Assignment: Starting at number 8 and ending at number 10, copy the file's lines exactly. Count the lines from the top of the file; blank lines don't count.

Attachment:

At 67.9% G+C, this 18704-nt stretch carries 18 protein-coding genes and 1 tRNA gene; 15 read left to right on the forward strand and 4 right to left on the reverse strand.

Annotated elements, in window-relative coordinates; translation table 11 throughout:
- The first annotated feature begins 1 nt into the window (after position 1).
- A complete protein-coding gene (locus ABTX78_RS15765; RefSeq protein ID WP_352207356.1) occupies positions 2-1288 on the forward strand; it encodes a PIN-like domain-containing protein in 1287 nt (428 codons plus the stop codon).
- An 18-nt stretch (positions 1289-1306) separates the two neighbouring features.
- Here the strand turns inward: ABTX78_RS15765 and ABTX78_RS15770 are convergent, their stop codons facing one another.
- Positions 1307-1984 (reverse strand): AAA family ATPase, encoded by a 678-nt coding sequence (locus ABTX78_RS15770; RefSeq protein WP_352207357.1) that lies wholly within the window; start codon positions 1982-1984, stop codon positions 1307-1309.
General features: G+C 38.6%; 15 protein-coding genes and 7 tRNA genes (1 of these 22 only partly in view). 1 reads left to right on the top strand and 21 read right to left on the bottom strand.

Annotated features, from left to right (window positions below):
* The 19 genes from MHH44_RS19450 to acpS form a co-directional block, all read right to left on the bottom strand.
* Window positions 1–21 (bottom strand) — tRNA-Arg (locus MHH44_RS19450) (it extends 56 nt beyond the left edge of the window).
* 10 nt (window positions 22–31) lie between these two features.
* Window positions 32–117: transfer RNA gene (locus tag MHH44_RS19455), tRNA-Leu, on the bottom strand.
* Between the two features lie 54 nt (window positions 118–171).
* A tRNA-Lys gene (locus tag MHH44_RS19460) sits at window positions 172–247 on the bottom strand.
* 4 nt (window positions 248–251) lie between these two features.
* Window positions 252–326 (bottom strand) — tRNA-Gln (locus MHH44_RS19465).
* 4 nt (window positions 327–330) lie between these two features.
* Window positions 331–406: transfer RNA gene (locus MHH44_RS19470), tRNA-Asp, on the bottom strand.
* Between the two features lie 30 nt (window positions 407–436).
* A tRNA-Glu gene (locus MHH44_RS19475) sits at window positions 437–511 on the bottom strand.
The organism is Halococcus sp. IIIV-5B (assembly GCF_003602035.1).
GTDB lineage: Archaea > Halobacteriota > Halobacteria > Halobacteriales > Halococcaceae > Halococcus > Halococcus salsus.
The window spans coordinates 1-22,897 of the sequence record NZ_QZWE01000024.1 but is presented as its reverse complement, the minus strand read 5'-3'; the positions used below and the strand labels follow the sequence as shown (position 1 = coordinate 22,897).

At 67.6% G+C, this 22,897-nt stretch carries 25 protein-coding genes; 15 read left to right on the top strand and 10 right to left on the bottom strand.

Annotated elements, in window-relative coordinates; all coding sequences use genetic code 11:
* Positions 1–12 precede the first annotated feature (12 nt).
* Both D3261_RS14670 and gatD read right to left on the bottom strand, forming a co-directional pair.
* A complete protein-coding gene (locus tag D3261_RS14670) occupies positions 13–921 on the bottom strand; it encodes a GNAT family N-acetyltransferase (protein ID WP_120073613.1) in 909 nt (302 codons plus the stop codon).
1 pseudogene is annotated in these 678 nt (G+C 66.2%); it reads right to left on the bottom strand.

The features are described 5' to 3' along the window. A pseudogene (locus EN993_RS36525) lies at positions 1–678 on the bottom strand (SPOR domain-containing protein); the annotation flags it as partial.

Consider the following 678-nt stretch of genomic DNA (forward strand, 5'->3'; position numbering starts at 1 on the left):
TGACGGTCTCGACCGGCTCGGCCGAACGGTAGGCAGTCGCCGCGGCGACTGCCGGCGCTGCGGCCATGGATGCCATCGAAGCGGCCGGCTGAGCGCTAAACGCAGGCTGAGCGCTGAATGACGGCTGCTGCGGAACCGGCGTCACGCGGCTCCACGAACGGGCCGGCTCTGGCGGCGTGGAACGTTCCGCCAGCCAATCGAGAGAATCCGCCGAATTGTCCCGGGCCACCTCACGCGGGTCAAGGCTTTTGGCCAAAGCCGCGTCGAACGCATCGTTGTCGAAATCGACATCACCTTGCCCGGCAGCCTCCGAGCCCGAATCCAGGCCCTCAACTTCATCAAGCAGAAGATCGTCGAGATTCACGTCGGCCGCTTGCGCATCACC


General features: G+C 38.6%; 15 protein-coding genes and 7 tRNA genes (1 of these 22 only partly in view). 1 reads left to right on the top strand and 21 read right to left on the bottom strand.

Annotated features, from left to right (window positions below):
* The 19 genes from MHH44_RS19450 to acpS form a co-directional block, all read right to left on the bottom strand.